Leaders of the Shiite Muslim minority in the Pakistani city of Quetta demanded the deployment of the country’s army after the latest in a wave of militant attacks that the community said killed 84 people.
At least 225 were injured in the Feb. 16 bombing at a market in the capital of the province of Baluchistan, said Sardar Tariq Jafri, an official with a local Shiite organization. Relatives refused to bury the dead, repeating a protest that last month forced the dismissal of the provincial administration following a similar massacre.
Prominent Shiites, including Shia Ulema Council leader and religious scholar Abbas Komali, demanded an army-led operation to stop the attacks. TV channels showed protesters, including women and children, staging a sit-in alongside the bodies of the victims of the latest attack.
“All state institutions have failed to protect us,” Jafri said in a phone interview from Quetta. “The army should conduct targeted operations to clean this city. We will not end our protest until this demand has been met.”
Among the dead were 17 children and two teachers who were at school near the explosion, the ARY channel said.
Lashkar-e-Jhangvi, or the Army of Jhang, a Sunni militant group named after a city in Punjab province, has claimed previous assaults on Shiites. The U.S. State Department in 2003 listed it as a terrorist group, saying it had links to al-Qaeda and was involved with the 2002 kidnapping and murder of Wall Street Journal correspondent Daniel Pearl in Pakistan.
While attacks on Shiites, who account for about 15 percent of the country’s 200 million people and are considered heretics by extreme groups among the Sunni majority, occur regularly in Pakistan, the last few months have been especially bloody. Three near simultaneous strikes on Quetta’s Shiite Hazara neighborhoods killed 96 people in January.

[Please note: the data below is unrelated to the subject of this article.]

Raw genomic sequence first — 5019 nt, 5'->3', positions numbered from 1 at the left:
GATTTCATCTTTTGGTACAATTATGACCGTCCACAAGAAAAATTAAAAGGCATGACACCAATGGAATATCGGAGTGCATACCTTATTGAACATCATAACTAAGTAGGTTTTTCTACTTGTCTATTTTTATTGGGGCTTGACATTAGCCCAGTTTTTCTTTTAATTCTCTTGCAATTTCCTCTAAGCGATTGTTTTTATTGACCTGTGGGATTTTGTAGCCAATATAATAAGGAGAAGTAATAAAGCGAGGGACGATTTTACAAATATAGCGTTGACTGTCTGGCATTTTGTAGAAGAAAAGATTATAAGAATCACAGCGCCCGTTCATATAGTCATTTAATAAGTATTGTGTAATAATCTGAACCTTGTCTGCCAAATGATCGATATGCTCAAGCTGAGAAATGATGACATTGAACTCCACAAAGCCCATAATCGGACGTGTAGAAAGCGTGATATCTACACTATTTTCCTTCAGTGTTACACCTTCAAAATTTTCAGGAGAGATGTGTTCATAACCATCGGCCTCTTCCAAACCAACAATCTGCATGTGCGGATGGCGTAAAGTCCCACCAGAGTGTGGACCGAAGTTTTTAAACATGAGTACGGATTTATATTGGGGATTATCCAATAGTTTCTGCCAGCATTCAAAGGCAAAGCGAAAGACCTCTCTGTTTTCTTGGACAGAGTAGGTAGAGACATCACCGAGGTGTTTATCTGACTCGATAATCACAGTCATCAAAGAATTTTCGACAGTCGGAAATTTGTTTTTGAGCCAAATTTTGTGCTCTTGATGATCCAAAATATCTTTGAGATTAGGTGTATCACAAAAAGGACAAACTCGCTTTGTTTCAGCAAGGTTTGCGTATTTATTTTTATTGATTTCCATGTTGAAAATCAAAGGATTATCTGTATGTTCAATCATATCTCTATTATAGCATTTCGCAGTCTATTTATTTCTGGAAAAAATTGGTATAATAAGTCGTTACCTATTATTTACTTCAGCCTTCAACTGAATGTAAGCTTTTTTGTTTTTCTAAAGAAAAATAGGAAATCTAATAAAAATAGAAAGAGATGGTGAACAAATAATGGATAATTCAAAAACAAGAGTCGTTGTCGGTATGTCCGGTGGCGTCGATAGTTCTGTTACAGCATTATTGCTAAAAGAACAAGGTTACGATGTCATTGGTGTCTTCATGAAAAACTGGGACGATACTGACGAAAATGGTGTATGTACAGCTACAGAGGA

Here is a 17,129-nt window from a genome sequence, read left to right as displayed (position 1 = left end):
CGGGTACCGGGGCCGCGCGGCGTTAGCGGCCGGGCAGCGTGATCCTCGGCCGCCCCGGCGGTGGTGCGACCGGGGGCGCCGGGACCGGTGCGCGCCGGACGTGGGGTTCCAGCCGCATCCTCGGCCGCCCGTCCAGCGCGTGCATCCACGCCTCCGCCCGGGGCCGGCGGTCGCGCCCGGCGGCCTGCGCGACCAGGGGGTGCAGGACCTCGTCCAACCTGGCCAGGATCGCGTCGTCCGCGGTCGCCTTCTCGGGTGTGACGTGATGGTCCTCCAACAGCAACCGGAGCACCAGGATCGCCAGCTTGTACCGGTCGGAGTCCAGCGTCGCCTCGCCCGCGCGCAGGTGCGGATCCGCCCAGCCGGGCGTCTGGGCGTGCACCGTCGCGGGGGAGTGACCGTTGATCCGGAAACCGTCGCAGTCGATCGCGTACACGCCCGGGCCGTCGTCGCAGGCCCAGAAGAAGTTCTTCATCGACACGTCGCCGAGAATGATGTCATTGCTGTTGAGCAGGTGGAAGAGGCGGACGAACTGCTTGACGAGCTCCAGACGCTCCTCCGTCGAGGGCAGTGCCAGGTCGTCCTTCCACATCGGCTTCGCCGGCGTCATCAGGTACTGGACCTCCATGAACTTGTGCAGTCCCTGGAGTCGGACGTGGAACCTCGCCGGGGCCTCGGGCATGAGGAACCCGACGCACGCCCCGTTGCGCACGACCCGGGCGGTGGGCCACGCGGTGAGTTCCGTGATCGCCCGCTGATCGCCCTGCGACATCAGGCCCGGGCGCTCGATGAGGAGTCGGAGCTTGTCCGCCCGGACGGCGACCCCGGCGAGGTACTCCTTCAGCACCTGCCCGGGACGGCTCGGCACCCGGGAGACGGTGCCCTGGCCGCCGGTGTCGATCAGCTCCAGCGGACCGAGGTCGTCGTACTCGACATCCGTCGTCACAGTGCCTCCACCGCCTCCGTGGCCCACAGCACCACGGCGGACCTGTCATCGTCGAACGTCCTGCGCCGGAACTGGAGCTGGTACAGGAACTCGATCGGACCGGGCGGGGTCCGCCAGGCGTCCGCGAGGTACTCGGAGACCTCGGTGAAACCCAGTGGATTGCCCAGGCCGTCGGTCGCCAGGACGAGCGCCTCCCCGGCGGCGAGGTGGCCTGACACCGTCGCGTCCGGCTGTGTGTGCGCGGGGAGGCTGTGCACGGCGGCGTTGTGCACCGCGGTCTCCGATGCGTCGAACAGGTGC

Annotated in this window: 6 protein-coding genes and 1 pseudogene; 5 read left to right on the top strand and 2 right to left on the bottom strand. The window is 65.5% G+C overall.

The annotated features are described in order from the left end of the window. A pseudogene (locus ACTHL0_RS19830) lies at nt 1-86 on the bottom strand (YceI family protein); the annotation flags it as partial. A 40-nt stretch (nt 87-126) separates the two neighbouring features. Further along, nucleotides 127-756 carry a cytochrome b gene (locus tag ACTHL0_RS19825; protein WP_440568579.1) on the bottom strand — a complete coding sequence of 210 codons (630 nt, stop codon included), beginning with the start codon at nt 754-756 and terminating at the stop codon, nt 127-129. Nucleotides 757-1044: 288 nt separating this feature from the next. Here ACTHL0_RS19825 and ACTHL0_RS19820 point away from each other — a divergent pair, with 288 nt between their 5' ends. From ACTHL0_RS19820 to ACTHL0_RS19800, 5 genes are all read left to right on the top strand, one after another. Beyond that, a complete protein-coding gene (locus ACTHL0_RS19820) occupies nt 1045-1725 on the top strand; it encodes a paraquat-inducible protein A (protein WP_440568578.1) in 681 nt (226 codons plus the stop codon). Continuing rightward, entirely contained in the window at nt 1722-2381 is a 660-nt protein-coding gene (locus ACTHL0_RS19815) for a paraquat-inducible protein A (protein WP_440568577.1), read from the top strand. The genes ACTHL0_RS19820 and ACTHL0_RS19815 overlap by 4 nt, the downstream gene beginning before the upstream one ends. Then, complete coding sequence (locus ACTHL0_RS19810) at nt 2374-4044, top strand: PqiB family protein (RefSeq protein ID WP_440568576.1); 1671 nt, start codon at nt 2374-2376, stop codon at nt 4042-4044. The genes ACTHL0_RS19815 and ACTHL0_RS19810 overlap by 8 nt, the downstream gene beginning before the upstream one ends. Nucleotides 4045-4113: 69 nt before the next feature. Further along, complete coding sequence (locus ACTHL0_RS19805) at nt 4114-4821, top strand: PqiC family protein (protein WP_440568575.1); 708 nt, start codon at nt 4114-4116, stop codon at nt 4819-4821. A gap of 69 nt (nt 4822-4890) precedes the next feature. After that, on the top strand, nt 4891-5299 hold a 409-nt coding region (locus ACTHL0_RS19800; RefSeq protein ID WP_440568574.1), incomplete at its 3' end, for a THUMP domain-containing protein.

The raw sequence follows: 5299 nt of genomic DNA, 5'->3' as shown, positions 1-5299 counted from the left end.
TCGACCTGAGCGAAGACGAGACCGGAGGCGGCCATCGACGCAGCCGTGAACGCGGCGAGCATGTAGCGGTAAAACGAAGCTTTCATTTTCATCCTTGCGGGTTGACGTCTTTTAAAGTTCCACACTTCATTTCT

At least 400 Shiites died from violence in 2012 in Pakistan, according to New York-based Human Rights Watch. More than 120 were killed in Baluchistan, most of them Hazara. Baluchistan, a region rich in natural resources including gas assets, is also roiled by a separatist insurgency.
President Asif Ali Zardari’s government, which faces a general election in early May, has been criticized to failing to bolster security in Shiite areas. The army is separately fighting Taliban guerrillas in the country’s northwest.
Political and religious parties in the country’s commercial hub of Karachi supported a strike call by Shiite groups to protest the killings. Markets were shut and roads quiet as transport groups and traders backed the stoppage. Buildings were draped in black cloth.
The U.S. and Afghanistan have long alleged that the remaining leadership of the Afghan Taliban, including its leader Mullah Muhammad Omar, is based around Quetta, after fleeing there following the U.S.-led invasion.
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